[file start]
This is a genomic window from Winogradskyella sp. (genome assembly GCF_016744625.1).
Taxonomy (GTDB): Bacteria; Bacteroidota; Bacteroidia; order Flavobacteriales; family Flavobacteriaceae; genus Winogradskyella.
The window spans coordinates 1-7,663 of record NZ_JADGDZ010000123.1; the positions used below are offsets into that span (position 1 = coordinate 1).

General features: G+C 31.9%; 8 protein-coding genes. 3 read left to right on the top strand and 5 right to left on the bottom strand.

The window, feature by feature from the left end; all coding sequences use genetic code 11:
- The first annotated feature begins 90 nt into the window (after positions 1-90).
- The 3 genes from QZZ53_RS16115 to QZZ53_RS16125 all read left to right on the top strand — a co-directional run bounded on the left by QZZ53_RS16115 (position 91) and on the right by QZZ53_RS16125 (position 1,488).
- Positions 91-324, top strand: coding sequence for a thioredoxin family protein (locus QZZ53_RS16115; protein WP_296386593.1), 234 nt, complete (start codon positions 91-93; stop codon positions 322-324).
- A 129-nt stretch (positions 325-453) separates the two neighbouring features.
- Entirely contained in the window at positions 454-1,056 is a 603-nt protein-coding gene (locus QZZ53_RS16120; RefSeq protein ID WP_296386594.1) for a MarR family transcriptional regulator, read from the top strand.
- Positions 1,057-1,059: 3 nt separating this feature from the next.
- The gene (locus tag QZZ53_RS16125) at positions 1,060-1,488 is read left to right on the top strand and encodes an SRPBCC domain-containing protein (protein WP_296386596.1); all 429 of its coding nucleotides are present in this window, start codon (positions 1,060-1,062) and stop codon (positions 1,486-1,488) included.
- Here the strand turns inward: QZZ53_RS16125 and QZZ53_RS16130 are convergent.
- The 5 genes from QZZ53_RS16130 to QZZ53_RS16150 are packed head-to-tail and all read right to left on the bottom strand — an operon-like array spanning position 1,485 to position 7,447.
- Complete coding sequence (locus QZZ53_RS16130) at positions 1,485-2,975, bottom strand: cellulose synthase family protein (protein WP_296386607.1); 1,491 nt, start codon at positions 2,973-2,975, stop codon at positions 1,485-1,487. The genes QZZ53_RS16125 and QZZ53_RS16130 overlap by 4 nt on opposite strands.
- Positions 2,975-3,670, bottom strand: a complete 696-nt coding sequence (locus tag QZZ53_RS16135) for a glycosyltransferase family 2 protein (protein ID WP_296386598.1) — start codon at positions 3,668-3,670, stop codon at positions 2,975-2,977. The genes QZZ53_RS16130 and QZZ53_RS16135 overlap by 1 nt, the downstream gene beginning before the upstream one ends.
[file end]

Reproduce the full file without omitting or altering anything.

This is a genomic window from Winogradskyella sp. (genome assembly GCF_016744625.1).
Taxonomy (GTDB): Bacteria; Bacteroidota; Bacteroidia; order Flavobacteriales; family Flavobacteriaceae; genus Winogradskyella.
The window spans coordinates 1-7,663 of record NZ_JADGDZ010000123.1; the positions used below are offsets into that span (position 1 = coordinate 1).

General features: G+C 31.9%; 8 protein-coding genes. 3 read left to right on the top strand and 5 right to left on the bottom strand.

The window, feature by feature from the left end; all coding sequences use genetic code 11:
- The first annotated feature begins 90 nt into the window (after positions 1-90).
- The 3 genes from QZZ53_RS16115 to QZZ53_RS16125 all read left to right on the top strand — a co-directional run bounded on the left by QZZ53_RS16115 (position 91) and on the right by QZZ53_RS16125 (position 1,488).
- Positions 91-324, top strand: coding sequence for a thioredoxin family protein (locus QZZ53_RS16115; protein WP_296386593.1), 234 nt, complete (start codon positions 91-93; stop codon positions 322-324).
- A 129-nt stretch (positions 325-453) separates the two neighbouring features.
- Entirely contained in the window at positions 454-1,056 is a 603-nt protein-coding gene (locus QZZ53_RS16120; RefSeq protein ID WP_296386594.1) for a MarR family transcriptional regulator, read from the top strand.
- Positions 1,057-1,059: 3 nt separating this feature from the next.
- The gene (locus tag QZZ53_RS16125) at positions 1,060-1,488 is read left to right on the top strand and encodes an SRPBCC domain-containing protein (protein WP_296386596.1); all 429 of its coding nucleotides are present in this window, start codon (positions 1,060-1,062) and stop codon (positions 1,486-1,488) included.
- Here the strand turns inward: QZZ53_RS16125 and QZZ53_RS16130 are convergent.
- The 5 genes from QZZ53_RS16130 to QZZ53_RS16150 are packed head-to-tail and all read right to left on the bottom strand — an operon-like array spanning position 1,485 to position 7,447.
- Complete coding sequence (locus QZZ53_RS16130) at positions 1,485-2,975, bottom strand: cellulose synthase family protein (protein WP_296386607.1); 1,491 nt, start codon at positions 2,973-2,975, stop codon at positions 1,485-1,487. The genes QZZ53_RS16125 and QZZ53_RS16130 overlap by 4 nt on opposite strands.
- Positions 2,975-3,670, bottom strand: a complete 696-nt coding sequence (locus tag QZZ53_RS16135) for a glycosyltransferase family 2 protein (protein ID WP_296386598.1) — start codon at positions 3,668-3,670, stop codon at positions 2,975-2,977. The genes QZZ53_RS16130 and QZZ53_RS16135 overlap by 1 nt, the downstream gene beginning before the upstream one ends.